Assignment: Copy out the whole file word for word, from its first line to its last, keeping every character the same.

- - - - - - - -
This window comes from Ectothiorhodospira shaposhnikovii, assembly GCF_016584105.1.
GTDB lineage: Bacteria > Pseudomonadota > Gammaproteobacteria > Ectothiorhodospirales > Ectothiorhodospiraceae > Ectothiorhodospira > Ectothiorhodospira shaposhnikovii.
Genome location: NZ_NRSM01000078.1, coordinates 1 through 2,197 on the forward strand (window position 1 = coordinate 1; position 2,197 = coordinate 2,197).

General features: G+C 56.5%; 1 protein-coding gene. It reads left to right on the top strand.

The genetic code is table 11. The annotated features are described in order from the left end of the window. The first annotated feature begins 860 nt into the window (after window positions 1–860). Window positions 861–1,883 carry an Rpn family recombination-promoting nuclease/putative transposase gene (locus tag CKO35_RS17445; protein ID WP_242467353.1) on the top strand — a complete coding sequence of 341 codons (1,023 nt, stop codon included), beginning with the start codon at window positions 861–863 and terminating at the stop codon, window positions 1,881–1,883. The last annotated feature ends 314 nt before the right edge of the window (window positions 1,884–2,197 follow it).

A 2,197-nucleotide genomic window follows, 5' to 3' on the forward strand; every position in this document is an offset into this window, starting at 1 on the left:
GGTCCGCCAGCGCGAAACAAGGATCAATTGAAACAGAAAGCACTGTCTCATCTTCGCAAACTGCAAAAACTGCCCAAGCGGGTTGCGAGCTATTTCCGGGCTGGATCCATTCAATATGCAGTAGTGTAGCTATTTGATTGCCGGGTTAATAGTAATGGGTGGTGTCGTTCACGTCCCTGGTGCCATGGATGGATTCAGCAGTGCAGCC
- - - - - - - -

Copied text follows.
This window comes from Ectothiorhodospira shaposhnikovii, assembly GCF_016584105.1.
GTDB lineage: Bacteria > Pseudomonadota > Gammaproteobacteria > Ectothiorhodospirales > Ectothiorhodospiraceae > Ectothiorhodospira > Ectothiorhodospira shaposhnikovii.
Genome location: NZ_NRSM01000078.1, coordinates 1 through 2,197 on the forward strand (window position 1 = coordinate 1; position 2,197 = coordinate 2,197).

General features: G+C 56.5%; 1 protein-coding gene. It reads left to right on the top strand.

The genetic code is table 11. The annotated features are described in order from the left end of the window. The first annotated feature begins 860 nt into the window (after window positions 1–860). Window positions 861–1,883 carry an Rpn family recombination-promoting nuclease/putative transposase gene (locus tag CKO35_RS17445; protein ID WP_242467353.1) on the top strand — a complete coding sequence of 341 codons (1,023 nt, stop codon included), beginning with the start codon at window positions 861–863 and terminating at the stop codon, window positions 1,881–1,883. The last annotated feature ends 314 nt before the right edge of the window (window positions 1,884–2,197 follow it).

A 2,197-nucleotide genomic window follows, 5' to 3' on the forward strand; every position in this document is an offset into this window, starting at 1 on the left:
GGTCCGCCAGCGCGAAACAAGGATCAATTGAAACAGAAAGCACTGTCTCATCTTCGCAAACTGCAAAAACTGCCCAAGCGGGTTGCGAGCTATTTCCGGGCTGGATCCATTCAATATGCAGTAGTGTAGCTATTTGATTGCCGGGTTAATAGTAATGGGTGGTGTCGTTCACGTCCCTGGTGCCATGGATGGATTCAGCAGTGCAGCC